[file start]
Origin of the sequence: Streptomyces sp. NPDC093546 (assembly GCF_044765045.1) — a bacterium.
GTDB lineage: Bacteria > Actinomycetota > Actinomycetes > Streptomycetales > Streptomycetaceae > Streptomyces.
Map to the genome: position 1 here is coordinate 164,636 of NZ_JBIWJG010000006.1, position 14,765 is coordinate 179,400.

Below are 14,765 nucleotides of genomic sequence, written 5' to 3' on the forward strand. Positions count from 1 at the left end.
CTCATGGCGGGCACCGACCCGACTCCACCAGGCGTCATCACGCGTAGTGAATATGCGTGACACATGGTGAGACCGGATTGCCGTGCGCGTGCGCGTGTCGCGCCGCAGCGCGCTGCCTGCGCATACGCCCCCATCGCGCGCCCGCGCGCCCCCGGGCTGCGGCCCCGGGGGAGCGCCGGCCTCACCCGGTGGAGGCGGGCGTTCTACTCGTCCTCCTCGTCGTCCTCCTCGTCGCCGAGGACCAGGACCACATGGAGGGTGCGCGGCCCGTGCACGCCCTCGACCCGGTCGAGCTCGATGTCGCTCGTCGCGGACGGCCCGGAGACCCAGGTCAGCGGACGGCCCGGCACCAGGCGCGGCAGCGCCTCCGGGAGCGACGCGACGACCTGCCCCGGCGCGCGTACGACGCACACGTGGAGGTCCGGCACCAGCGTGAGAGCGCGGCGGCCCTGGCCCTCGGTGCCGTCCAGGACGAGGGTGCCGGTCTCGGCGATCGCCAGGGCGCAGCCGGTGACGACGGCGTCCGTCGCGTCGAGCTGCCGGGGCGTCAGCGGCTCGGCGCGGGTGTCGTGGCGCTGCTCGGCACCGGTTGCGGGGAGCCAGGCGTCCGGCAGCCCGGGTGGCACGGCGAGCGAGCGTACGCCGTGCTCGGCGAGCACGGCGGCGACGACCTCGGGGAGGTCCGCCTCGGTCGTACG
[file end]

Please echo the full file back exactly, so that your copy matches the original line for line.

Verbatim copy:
Origin of the sequence: Streptomyces sp. NPDC093546 (assembly GCF_044765045.1) — a bacterium.
GTDB lineage: Bacteria > Actinomycetota > Actinomycetes > Streptomycetales > Streptomycetaceae > Streptomyces.
Map to the genome: position 1 here is coordinate 164,636 of NZ_JBIWJG010000006.1, position 14,765 is coordinate 179,400.

Below are 14,765 nucleotides of genomic sequence, written 5' to 3' on the forward strand. Positions count from 1 at the left end.
CTCATGGCGGGCACCGACCCGACTCCACCAGGCGTCATCACGCGTAGTGAATATGCGTGACACATGGTGAGACCGGATTGCCGTGCGCGTGCGCGTGTCGCGCCGCAGCGCGCTGCCTGCGCATACGCCCCCATCGCGCGCCCGCGCGCCCCCGGGCTGCGGCCCCGGGGGAGCGCCGGCCTCACCCGGTGGAGGCGGGCGTTCTACTCGTCCTCCTCGTCGTCCTCCTCGTCGCCGAGGACCAGGACCACATGGAGGGTGCGCGGCCCGTGCACGCCCTCGACCCGGTCGAGCTCGATGTCGCTCGTCGCGGACGGCCCGGAGACCCAGGTCAGCGGACGGCCCGGCACCAGGCGCGGCAGCGCCTCCGGGAGCGACGCGACGACCTGCCCCGGCGCGCGTACGACGCACACGTGGAGGTCCGGCACCAGCGTGAGAGCGCGGCGGCCCTGGCCCTCGGTGCCGTCCAGGACGAGGGTGCCGGTCTCGGCGATCGCCAGGGCGCAGCCGGTGACGACGGCGTCCGTCGCGTCGAGCTGCCGGGGCGTCAGCGGCTCGGCGCGGGTGTCGTGGCGCTGCTCGGCACCGGTTGCGGGGAGCCAGGCGTCCGGCAGCCCGGGTGGCACGGCGAGCGAGCGTACGCCGTGCTCGGCGAGCACGGCGGCGACGACCTCGGGGAGGTCCGCCTCGGTCGTACG